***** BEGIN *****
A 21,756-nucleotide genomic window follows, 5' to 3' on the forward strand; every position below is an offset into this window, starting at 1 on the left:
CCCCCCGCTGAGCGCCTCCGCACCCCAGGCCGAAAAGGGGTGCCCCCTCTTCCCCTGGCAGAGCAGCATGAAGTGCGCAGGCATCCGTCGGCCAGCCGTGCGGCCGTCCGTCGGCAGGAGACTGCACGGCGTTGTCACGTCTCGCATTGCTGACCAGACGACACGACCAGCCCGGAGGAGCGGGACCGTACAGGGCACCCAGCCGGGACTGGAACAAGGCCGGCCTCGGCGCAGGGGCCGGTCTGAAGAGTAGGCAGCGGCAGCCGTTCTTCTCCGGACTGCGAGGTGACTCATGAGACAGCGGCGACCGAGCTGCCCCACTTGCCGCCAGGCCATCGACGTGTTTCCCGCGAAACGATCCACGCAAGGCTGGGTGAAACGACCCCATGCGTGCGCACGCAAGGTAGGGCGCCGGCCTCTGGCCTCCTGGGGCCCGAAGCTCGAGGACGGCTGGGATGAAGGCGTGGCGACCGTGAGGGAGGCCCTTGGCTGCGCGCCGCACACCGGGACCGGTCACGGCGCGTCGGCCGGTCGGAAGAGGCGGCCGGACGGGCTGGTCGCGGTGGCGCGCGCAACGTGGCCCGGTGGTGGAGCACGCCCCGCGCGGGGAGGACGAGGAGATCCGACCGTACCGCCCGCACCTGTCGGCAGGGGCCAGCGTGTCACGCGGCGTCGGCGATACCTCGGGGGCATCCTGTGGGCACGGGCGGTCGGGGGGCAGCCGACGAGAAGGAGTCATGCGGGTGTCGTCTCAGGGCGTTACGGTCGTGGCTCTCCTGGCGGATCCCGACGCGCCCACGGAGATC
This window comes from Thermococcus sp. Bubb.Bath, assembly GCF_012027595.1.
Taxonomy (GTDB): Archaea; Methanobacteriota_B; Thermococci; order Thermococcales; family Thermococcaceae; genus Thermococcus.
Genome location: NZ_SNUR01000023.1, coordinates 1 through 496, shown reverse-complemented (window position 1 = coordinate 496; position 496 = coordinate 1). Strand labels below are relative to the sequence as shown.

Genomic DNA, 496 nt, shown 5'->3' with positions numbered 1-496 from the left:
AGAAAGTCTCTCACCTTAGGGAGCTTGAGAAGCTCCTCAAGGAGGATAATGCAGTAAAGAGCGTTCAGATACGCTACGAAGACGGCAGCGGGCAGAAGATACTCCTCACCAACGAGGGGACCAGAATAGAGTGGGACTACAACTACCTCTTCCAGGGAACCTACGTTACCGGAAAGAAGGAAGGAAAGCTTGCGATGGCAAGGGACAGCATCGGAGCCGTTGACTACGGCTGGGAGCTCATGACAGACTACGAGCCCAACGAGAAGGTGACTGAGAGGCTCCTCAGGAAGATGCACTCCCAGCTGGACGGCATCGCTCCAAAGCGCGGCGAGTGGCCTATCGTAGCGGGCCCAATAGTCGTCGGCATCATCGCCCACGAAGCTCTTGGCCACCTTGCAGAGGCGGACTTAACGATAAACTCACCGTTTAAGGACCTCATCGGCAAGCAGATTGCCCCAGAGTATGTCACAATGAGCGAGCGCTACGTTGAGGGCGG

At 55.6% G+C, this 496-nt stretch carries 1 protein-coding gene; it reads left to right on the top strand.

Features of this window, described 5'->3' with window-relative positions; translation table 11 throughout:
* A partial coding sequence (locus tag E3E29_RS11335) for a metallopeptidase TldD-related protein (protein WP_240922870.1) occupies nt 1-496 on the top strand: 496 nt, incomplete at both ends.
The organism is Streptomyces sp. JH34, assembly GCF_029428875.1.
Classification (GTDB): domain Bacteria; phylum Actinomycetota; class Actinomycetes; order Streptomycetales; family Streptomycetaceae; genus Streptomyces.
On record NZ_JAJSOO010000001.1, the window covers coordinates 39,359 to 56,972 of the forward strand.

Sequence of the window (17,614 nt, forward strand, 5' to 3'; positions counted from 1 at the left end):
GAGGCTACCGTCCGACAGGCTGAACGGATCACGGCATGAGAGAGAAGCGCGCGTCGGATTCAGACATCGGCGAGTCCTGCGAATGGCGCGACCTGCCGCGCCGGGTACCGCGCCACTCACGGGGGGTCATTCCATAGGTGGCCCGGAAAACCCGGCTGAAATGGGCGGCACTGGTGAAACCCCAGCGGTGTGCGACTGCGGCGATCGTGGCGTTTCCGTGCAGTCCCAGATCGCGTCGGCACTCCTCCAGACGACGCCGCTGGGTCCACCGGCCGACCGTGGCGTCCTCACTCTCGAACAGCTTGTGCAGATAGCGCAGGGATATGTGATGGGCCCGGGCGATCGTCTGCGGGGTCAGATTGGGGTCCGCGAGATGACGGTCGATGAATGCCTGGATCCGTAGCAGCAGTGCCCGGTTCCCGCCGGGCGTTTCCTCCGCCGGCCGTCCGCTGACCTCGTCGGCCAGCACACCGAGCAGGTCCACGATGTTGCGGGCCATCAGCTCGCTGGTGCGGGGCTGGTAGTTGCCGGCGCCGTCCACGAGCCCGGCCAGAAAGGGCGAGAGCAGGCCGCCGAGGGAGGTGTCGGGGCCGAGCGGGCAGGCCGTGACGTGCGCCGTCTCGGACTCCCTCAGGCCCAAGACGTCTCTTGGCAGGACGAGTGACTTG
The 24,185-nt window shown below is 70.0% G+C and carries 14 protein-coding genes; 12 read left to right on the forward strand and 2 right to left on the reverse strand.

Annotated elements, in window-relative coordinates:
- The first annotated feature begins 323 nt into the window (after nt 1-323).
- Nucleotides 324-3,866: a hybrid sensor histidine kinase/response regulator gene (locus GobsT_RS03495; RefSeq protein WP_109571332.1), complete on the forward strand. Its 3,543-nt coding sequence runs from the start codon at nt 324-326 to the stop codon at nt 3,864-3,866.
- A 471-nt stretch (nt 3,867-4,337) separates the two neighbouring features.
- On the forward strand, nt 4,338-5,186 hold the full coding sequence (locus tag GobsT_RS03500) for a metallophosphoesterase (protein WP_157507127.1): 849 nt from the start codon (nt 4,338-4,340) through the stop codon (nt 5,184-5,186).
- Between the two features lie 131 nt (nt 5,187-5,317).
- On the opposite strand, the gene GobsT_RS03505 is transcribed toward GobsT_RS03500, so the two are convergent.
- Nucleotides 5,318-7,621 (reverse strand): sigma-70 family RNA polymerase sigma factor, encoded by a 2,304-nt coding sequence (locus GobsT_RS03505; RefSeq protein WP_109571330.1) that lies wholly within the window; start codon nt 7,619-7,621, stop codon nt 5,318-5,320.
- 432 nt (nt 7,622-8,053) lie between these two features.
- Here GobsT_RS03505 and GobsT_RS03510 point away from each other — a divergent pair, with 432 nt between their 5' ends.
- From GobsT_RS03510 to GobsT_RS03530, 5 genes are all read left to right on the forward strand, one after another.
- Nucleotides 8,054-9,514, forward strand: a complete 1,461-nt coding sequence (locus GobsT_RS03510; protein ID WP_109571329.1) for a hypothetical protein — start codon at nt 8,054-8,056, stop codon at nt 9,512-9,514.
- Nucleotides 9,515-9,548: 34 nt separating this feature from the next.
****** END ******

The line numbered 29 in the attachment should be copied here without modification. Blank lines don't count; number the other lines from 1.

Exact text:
- Nucleotides 9,515-9,548: 34 nt separating this feature from the next.